In my workshops for both parents and professionals I am frequently asked questions pertaining to motivation and achievement. Parents wonder about the most effective ways of motivating their children and maximizing their opportunities for success in an array of activities. Individuals in managerial positions seek advice for enhancing employee motivation, job satisfaction, and performance. Teachers search for strategies to generate excitement and perseverance in the learning process. Youth coaches ask for techniques to facilitate the acquisition of skills as well as the fun that should be an integral component of a youngster’s involvement in sports. Therapists ponder how best to assist patients to consider and initiate different strategies to modify unsatisfactory or self-defeating patterns of behavior.
These questions invite additional questions, including:
If we are to create what I have called “motivating environments,” that is, environments in which those involved are eager to participate and cooperate, what are some of the key features associated with the cultivation of motivation and accomplishment?
How do we reinforce these features in others and ourselves?
In light of these questions I was interested in an article that appeared in the November 14, 2005 issue of Time Magazine written by Jeffrey Kluger. It was titled, “Ambition: Why Some People Are Most Likely to Succeed” and featured brief vignettes about a number of well known, high achieving individuals from different fields such as Bill Clinton, Tom Cruise, Condoleeza Rice, Donald Trump, Oprah Winfrey, and Tiger Woods. The research reported in the article has major implications for the ways in which we raise children and the ways in which we conduct our own lives. It also resonates with the writings that my colleague Sam Goldstein and I have done about the theme of resilience.
Interestingly, attributes of determination and persistence, which are fundamental underpinnings for achievement and success, seem to be based, in part, in our genes and brain functioning. Studies of achievement motivation in identical twins separated from birth compared with those growing up in the same home found that each twin’s profile overlaps 30% to 50%, which as the article notes is quite significant. “But that still leaves a great deal that can be determined by experiences in infancy, subsequent upbringing, and countless other imponderables.”
The Time article also reported research undertaken at the University of Washington to measure a trait they call “persistence—the ability to stay focused on a task until it’s completed just so—which they consider one of the critical engines driving ambition.” The researchers gave students a task while conducting magnetic resonance imaging (MRIs) of their brains. They discovered that those students who scored highest on a persistence measure also displayed the greatest activity in the limbic region, a region that has been identified as the part of the brain most associated with emotions and habits.
Kluger adds a cautionary note. “It’s impossible to say whether innate differences in the brain were driving the ambitious behavior or whether learned behavior was causing the limbic to light up. But a number of researchers believe it’s possible for the nonambitious to jump-start their drive, provided the right jolt comes along.” Psychologist Dean Simonton at the University of California at Davis provides a thought-provoking observation, “Energy level may be genetic, but a lot of times it’s just finding the right thing to be ambitious about.”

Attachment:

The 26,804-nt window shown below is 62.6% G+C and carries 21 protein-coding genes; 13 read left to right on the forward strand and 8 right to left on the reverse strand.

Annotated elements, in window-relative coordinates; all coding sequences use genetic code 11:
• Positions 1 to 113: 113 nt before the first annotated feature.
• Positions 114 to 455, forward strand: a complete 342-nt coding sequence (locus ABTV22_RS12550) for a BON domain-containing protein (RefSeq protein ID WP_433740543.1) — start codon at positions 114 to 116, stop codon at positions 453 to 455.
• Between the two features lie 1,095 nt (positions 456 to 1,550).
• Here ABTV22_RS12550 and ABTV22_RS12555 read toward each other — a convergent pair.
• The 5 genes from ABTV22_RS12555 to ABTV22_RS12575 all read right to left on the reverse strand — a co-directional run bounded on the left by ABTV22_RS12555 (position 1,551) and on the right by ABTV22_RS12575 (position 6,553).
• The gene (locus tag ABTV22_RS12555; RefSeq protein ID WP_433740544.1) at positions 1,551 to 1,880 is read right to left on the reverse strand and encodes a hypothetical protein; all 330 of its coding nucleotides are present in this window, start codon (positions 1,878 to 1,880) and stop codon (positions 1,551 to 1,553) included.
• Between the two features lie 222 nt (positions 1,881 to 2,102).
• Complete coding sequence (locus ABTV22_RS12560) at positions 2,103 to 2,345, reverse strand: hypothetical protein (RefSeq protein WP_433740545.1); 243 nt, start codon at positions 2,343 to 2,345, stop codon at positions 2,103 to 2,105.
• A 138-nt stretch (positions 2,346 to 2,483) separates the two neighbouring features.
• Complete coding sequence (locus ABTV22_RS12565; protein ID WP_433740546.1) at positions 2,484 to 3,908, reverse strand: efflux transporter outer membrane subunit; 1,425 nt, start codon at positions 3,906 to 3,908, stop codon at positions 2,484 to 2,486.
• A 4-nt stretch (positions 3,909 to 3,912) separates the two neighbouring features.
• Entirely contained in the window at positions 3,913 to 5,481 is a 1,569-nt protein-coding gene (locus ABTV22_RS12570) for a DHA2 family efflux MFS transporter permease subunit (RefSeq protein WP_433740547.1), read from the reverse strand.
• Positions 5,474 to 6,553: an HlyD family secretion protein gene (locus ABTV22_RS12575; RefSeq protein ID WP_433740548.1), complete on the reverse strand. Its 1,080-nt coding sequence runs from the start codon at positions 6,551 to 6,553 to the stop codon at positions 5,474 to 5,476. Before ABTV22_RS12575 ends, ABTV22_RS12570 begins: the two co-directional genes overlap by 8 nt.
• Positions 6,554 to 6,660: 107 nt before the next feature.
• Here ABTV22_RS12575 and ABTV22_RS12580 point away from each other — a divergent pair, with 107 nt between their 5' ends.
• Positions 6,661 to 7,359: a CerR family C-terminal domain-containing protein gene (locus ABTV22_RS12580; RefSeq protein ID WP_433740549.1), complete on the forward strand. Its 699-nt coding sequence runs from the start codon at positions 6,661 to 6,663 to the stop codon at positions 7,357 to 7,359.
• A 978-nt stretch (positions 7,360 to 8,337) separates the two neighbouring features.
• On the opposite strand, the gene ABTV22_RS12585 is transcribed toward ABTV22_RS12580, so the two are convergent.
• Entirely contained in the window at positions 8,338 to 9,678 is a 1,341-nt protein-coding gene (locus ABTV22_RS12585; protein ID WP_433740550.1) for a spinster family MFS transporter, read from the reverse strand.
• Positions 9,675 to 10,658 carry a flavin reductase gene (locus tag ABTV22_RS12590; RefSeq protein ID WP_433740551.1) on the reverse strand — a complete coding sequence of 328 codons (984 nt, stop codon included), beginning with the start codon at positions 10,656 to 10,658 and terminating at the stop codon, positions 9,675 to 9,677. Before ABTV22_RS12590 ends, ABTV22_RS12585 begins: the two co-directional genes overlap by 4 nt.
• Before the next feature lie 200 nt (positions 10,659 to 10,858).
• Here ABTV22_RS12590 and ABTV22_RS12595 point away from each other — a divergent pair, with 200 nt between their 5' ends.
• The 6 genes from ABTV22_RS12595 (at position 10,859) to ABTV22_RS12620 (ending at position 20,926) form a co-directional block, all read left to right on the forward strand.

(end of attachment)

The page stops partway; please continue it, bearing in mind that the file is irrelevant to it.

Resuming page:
Simonton’s comment triggered a couple of thoughts. The first, which Sam Goldstein and I have addressed in several of our writings, is that while one’s genes play a noteworthy role in our psychological make-up, they are not the sole determinant of who we become. The input of parents, teachers, and other caregivers is significant in directing each child’s development. Second, as caregivers do we believe that all children have within them a receptivity to respond to the “right jolt” that comes along? If we subscribe to such a belief, which I do, then we can ask, “For any particular child, even one who does not seem very ambitious or motivated, what is the right jolt?” Or, worded somewhat differently, “What conditions must we create for each child so that she or he will persevere at different tasks and be more successful?” This last question parallels those raised at the beginning of this article.
The issues pertaining to success and accomplishment are made even more complex by the culture in which a child develops. Some cultures emphasize ambition and achievement, but at the same time they produce individuals who become overly anxious. Kruger observes, “The U.S. has always been a me-first culture, as befits a nation that grew from a scattering of people on a fat saddle of continent where land was often given away. That have-it-all ethos persists today, even though the resource freebies are long since gone. . . . The American model has produced wealth, but it has come at a price—with ambition sometimes turning back on the ambitious and consuming them whole.” As I write this article, I cannot help thinking of the paths taken by Kenneth Lay and Jeffrey Skilling, former executives of Enron, whose trials have just begun. Many former Enron employees would argue that not only did ambition consume Lay and Skilling, but it destroyed the hopes, dreams, and earnings of those who worked for Enron.